Haiti's former ruler Jean-Claude "Baby Doc" Duvalier has appeared in court for a hearing to determine if he can be charged with crimes against humanity.

At the hearing he denied responsibility for abuses carried out during his time as president, between 1971 and 1986. Human rights groups say hundreds of political prisoners were tortured or killed under his rule. He returned to Haiti in 2011 after spending 25 years in exile in France.

Opponents and supporters of Mr Duvalier turned out for the hearing, with some of his alleged victims just metres away from him in the packed courtroom. It was the first time he had faced them, having failed to attend previous hearings.

Supporters dressed in the black and red colours symbolic of Mr Duvalier's rule chanted "Long live Duvalier" as he entered the courthouse.

Mr Duvalier's lawyers had asked for the session to be held in private, arguing he was unwell. The hearing was requested by his alleged victims, who want to see him stand trial for crimes against humanity.

'President for Life'

Last year, a judge ruled that Mr Duvalier should be tried for embezzling public funds but that the statute of limitations had run out on charges of murder, arbitrary arrest, torture and disappearances. That ruling is contested by human rights organisations, which argue that under international law there is no time limit on prosecuting crimes against humanity.

Mr Duvalier is himself appealing against the decision to try him on any charges.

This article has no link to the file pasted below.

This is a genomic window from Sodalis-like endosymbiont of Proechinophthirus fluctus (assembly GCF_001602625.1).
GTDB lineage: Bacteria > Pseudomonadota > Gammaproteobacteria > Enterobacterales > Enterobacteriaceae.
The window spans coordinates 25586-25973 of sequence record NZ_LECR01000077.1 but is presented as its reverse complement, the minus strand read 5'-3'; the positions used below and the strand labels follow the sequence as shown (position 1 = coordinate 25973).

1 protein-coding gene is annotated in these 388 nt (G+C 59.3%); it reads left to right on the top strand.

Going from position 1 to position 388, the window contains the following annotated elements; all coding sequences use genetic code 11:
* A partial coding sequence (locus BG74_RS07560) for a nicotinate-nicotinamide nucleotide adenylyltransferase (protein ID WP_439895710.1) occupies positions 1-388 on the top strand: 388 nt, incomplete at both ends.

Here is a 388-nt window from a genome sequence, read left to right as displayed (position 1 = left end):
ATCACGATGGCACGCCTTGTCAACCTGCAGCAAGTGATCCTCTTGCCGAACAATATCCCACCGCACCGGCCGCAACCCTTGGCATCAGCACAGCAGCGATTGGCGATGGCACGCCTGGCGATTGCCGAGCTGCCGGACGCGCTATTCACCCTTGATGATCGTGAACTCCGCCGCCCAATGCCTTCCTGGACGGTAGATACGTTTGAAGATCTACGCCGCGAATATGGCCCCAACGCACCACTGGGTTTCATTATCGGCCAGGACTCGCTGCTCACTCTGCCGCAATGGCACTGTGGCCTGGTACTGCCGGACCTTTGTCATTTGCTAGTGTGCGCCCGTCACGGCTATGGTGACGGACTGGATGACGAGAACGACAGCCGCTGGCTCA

At the hearing, he claimed to have had limited power over individual government officials who "had their own authority". Now a three-judge panel must decide whether the former leader should face trial.

Three previous attempts to hold the hearing had to be postponed when Mr Duvalier failed to turn up.

Mr Duvalier was just 19 when he inherited the title of president-for-life from his father, Francois "Papa Doc" Duvalier, who had ruled Haiti since 1957. Like his father, he relied on a brutal militia known as the Tontons Macoutes to control the country. In 1986 he was forced from power by a popular uprising and US diplomatic pressure, and went into exile in France.

Analysis,  by Mark Doyle, BBC international development correspondent

When he entered the packed courtroom, it was as if a myth had been shattered. Jean Claude "Baby Doc" Duvalier, "president for life", was surely one of the untouchables. But there he was - just a slight, ordinary-looking man in a dark business suit.

A group of his alleged victims sat just a few metres away. For some, it was the first time they had seen him in the flesh.

The purpose of the hearing, in the Port au Prince Court of Appeal, was to determine whether Mr Duvalier should stand trial for crimes against humanity.

A group of human rights lawyers - sharp Haitian attorneys, backed by better-resourced colleagues from abroad - say that of course he should. Baby Doc's own legal representatives, and his supporters - some of whom demonstrated outside the courtroom - said a former head of state should not suffer such indignity. But today these arguments seemed to be small details.

The really astonishing thing was that Mr Duvalier was in the same court of law as some of his alleged victims. History was being made.